After “borrowing” her father’s credit card to finance a more stylish wardrobe, Margot Sanchez suddenly finds herself grounded. And by grounded, she means working as an indentured servant in her family’s struggling grocery store to pay off her debts. With each order of deli meat she slices, Margot can feel her carefully cultivated prep school reputation slipping through her fingers, and she’s willing to do anything to get out of this punishment. Lie, cheat, and maybe even steal… Margot’s invitation to the ultimate beach party is within reach and she has no intention of letting her family’s drama or Moises—the admittedly good looking but outspoken boy from the neighborhood—keep her from her goal.
An elegant, deeply felt memoir from Maryse Wolinski—journalist and widow of the late cartoonist Georges Wolinski, who died in the terrorist attack on the French satirical magazine Charlie Hebdo—that is both a beautiful tribute to her late husband and a rallying call to action. “Darling, I’m going to Charlie.” These were the last words that prolific satirical cartoonist Georges Wolinski said to his wife, Maryse, as he left for work. Two hours later, terrorists barged into the Paris offices of the Charlie Hebdo magazine, fatally shooting him and eleven others
Until May 1987, fourteen-year-old Billy Marvin of Wetbridge, New Jersey, is a nerd, but a decidedly happy nerd. Afternoons are spent with his buddies, watching copious amounts of television, gorging on Pop-Tarts, debating who would win in a brawl (Rocky Balboa or Freddy Krueger? Bruce Springsteen or Billy Joel? Magnum P.I. Or T.J. Hooker?), and programming video games on his Commodore 64 late into the night. Then Playboy magazine publishes photos of Wheel of Fortune hostess Vanna White, Billy meets expert programmer Mary Zelinsky, and everything changes. A love letter to the 1980s, to the dawn of the computer age, and to adolescence—a time when anything feels possible—The Impossible Fortress will make you laugh, make you cry, and make you remember in exquisite detail what it feels like to love something—or someone—for the very first time.
Although much has been written about the role that social issues have played in politics, little attention has been given to the historical impact of women activists on both sides. DIVIDED WE STAND reveals how the battle between feminists and their conservative challengers divided the nation as Democrats continued to support women's rights and Republicans cast themselves as the party of family values. The women's rights movement and the conservative women's movement have irrevocably affected the course of modern American history. We cannot fully understand the present without appreciating the events leading up to Houston and thereafter.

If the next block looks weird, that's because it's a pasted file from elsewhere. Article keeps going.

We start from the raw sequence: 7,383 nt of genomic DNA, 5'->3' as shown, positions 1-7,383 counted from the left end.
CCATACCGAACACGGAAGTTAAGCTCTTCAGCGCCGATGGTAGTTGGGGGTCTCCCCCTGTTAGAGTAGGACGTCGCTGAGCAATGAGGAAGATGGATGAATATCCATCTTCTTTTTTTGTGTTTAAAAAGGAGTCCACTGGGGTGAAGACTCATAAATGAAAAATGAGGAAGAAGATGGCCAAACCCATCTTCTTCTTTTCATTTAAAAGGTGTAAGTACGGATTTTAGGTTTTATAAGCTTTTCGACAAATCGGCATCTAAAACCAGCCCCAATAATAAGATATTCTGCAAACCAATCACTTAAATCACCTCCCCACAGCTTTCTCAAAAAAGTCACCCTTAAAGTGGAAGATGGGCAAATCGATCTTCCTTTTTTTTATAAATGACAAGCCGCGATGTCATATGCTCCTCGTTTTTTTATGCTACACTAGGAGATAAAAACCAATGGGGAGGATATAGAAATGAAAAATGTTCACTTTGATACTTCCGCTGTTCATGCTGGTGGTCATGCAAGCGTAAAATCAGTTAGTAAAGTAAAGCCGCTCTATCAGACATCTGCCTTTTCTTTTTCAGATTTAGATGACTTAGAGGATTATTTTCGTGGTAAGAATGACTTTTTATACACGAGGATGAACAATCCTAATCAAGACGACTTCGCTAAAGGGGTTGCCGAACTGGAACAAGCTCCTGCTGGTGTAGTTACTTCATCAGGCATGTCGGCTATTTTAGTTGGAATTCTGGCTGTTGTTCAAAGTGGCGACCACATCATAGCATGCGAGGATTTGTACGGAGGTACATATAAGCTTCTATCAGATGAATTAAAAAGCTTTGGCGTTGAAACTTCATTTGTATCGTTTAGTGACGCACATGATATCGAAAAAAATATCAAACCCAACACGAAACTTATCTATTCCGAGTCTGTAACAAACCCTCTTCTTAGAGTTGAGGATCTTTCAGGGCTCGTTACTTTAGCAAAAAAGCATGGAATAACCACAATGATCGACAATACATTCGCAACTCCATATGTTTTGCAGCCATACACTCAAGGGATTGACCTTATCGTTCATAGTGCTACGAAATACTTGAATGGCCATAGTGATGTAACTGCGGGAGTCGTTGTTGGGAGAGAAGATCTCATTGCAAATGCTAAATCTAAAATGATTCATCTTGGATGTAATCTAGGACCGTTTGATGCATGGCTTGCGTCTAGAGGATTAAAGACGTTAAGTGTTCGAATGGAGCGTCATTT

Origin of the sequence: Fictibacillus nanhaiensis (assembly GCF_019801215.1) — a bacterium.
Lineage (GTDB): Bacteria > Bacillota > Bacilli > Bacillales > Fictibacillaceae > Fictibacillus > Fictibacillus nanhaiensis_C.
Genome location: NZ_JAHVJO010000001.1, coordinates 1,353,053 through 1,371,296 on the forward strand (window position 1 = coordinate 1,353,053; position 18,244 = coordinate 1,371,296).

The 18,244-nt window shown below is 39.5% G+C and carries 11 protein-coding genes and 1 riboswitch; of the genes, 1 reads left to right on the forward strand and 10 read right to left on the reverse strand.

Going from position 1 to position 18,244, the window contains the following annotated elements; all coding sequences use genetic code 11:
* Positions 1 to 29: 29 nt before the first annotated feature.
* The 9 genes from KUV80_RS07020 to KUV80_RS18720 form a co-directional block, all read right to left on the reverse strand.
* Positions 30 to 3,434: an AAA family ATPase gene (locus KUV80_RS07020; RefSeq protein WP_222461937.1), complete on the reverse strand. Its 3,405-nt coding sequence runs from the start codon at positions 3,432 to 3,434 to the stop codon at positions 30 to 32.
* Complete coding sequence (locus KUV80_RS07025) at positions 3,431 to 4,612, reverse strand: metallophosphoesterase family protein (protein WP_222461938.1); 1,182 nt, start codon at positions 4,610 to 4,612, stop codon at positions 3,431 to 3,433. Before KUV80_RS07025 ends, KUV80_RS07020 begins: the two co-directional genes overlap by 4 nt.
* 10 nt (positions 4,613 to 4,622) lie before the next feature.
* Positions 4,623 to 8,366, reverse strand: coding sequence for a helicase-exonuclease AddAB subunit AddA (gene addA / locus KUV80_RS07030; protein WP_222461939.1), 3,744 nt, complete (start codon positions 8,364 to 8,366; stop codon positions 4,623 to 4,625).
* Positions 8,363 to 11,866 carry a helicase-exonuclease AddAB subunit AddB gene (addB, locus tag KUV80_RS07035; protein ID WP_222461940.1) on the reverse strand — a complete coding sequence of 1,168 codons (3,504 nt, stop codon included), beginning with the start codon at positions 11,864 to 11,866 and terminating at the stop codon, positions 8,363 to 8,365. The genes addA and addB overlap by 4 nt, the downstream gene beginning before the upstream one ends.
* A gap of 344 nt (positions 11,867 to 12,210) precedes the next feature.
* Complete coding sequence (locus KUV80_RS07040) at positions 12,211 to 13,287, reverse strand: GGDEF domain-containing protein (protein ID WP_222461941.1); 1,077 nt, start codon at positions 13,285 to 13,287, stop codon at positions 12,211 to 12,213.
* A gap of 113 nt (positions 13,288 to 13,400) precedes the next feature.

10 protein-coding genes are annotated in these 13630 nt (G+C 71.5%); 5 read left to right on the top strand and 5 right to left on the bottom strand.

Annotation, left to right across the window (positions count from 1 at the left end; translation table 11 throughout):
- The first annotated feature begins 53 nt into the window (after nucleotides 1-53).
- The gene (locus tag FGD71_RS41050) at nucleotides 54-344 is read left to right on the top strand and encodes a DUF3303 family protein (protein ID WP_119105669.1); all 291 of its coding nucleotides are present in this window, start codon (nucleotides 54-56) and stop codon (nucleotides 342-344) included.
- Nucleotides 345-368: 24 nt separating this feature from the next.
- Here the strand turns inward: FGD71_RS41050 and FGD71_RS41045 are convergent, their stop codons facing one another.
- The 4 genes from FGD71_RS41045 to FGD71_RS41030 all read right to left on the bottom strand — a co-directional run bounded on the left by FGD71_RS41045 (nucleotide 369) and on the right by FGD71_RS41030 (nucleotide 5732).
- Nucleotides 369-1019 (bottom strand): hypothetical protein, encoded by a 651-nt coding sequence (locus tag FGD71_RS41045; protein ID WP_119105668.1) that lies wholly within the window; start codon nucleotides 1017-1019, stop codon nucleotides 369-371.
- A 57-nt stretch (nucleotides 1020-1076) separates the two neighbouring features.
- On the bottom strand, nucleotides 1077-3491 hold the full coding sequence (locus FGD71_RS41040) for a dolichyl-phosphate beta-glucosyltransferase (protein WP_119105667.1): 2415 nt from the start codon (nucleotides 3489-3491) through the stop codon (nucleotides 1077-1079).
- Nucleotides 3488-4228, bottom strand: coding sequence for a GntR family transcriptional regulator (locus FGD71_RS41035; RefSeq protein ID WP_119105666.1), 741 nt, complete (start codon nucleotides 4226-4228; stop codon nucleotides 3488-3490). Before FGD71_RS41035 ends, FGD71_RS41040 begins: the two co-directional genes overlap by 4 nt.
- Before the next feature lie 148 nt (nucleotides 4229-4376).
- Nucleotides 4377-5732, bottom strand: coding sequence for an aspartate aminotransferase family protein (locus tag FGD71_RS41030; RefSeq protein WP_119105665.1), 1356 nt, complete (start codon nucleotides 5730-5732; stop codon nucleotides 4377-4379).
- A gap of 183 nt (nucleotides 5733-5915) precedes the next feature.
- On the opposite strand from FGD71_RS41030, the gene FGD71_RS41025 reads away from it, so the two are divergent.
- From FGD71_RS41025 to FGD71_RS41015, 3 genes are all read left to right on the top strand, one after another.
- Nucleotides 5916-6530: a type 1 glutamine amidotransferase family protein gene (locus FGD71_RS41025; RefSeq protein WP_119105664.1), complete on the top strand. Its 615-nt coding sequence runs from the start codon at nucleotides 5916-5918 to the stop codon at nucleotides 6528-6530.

Transhumanism is a movement pushing the limits of our biology—our senses, intelligence, and lifespans—in the hopes that, with technology, we can become something better, something other, than ourselves. For decades, transhumanism has been quietly exerting its influence, but in the last few years it has achieved critical mass, finding support among Silicon Valley billionaires and some of the world’s biggest businesses. Where is our obsession with technology leading us? What does the rise of AI mean not only for our offices and homes, but for our humanity? Could the technologies we create to help us eventually bring us to harm? Addressing these questions and more, O'Connell presents a thoughtful, provocative, often hilarious look at a growing movement.
There Are More Beautiful Things Than Beyoncé uses political and pop-cultural references as a framework to explore 21st century black American womanhood and its complexities: performance, depression, isolation, exoticism, racism, femininity, and politics. The poems weave between personal narrative and pop-cultural criticism, examining and confronting modern media, consumption, feminism, and Blackness. This collection explores femininity and race in the contemporary American political climate, folding in references from jazz standards, visual art, personal family history, and Hip Hop. The voice of this book is a multifarious one: writing and rewriting bodies, stories, and histories of the past, as well as uttering and bearing witness to the truth of the present, and actively probing toward a new self, an actualized self. This is a book at the intersections of mythology and sorrow, of vulnerability and posturing, of desire and disgust, of tragedy and excellence.